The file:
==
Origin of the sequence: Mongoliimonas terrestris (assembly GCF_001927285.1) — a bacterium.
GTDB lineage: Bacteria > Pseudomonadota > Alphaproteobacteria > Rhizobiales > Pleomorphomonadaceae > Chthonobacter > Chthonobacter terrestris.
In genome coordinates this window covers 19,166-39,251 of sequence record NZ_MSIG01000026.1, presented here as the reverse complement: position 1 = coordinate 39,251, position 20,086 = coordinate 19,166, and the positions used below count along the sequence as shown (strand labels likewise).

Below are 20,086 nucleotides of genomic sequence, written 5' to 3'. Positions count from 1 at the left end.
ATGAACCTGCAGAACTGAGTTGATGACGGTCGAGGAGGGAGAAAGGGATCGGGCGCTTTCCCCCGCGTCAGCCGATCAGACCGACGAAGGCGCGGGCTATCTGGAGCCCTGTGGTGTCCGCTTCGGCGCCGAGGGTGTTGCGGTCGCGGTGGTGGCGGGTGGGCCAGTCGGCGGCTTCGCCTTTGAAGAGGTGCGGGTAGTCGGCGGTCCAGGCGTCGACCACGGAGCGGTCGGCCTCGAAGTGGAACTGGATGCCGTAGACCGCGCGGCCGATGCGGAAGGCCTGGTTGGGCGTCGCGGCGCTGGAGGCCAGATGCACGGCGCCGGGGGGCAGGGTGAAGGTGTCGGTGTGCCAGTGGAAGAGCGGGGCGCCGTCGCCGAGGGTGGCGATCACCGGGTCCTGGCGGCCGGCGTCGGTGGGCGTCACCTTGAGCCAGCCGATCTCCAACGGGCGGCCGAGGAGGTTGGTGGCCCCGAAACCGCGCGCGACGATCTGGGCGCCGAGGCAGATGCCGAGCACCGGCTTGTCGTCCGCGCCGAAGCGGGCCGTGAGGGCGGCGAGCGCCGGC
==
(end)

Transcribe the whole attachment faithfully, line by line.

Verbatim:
Origin of the sequence: Mongoliimonas terrestris (assembly GCF_001927285.1) — a bacterium.
GTDB lineage: Bacteria > Pseudomonadota > Alphaproteobacteria > Rhizobiales > Pleomorphomonadaceae > Chthonobacter > Chthonobacter terrestris.
In genome coordinates this window covers 19,166-39,251 of sequence record NZ_MSIG01000026.1, presented here as the reverse complement: position 1 = coordinate 39,251, position 20,086 = coordinate 19,166, and the positions used below count along the sequence as shown (strand labels likewise).

Below are 20,086 nucleotides of genomic sequence, written 5' to 3'. Positions count from 1 at the left end.
ATGAACCTGCAGAACTGAGTTGATGACGGTCGAGGAGGGAGAAAGGGATCGGGCGCTTTCCCCCGCGTCAGCCGATCAGACCGACGAAGGCGCGGGCTATCTGGAGCCCTGTGGTGTCCGCTTCGGCGCCGAGGGTGTTGCGGTCGCGGTGGTGGCGGGTGGGCCAGTCGGCGGCTTCGCCTTTGAAGAGGTGCGGGTAGTCGGCGGTCCAGGCGTCGACCACGGAGCGGTCGGCCTCGAAGTGGAACTGGATGCCGTAGACCGCGCGGCCGATGCGGAAGGCCTGGTTGGGCGTCGCGGCGCTGGAGGCCAGATGCACGGCGCCGGGGGGCAGGGTGAAGGTGTCGGTGTGCCAGTGGAAGAGCGGGGCGCCGTCGCCGAGGGTGGCGATCACCGGGTCCTGGCGGCCGGCGTCGGTGGGCGTCACCTTGAGCCAGCCGATCTCCAACGGGCGGCCGAGGAGGTTGGTGGCCCCGAAACCGCGCGCGACGATCTGGGCGCCGAGGCAGATGCCGAGCACCGGCTTGTCGTCCGCGCCGAAGCGGGCCGTGAGGGCGGCGAGCGCCGGC